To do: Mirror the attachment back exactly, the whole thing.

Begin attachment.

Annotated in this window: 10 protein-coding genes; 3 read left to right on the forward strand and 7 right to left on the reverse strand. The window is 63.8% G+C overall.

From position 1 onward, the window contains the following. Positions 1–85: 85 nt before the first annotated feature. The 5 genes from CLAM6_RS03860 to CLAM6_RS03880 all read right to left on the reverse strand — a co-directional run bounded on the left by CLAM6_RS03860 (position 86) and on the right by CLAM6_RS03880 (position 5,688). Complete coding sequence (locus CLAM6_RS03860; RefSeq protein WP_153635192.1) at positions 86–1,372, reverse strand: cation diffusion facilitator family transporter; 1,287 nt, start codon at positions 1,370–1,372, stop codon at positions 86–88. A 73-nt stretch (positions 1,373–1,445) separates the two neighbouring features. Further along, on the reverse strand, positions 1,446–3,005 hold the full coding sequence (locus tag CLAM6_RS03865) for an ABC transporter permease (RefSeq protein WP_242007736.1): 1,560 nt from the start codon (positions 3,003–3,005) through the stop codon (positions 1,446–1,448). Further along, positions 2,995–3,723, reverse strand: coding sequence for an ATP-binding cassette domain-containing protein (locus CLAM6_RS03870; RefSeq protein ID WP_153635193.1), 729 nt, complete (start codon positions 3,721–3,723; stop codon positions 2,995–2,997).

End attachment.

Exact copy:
Annotated in this window: 10 protein-coding genes; 3 read left to right on the forward strand and 7 right to left on the reverse strand. The window is 63.8% G+C overall.

From position 1 onward, the window contains the following. Positions 1–85: 85 nt before the first annotated feature. The 5 genes from CLAM6_RS03860 to CLAM6_RS03880 all read right to left on the reverse strand — a co-directional run bounded on the left by CLAM6_RS03860 (position 86) and on the right by CLAM6_RS03880 (position 5,688). Complete coding sequence (locus CLAM6_RS03860; RefSeq protein WP_153635192.1) at positions 86–1,372, reverse strand: cation diffusion facilitator family transporter; 1,287 nt, start codon at positions 1,370–1,372, stop codon at positions 86–88. A 73-nt stretch (positions 1,373–1,445) separates the two neighbouring features. Further along, on the reverse strand, positions 1,446–3,005 hold the full coding sequence (locus tag CLAM6_RS03865) for an ABC transporter permease (RefSeq protein WP_242007736.1): 1,560 nt from the start codon (positions 3,003–3,005) through the stop codon (positions 1,446–1,448). Further along, positions 2,995–3,723, reverse strand: coding sequence for an ATP-binding cassette domain-containing protein (locus CLAM6_RS03870; RefSeq protein ID WP_153635193.1), 729 nt, complete (start codon positions 3,721–3,723; stop codon positions 2,995–2,997).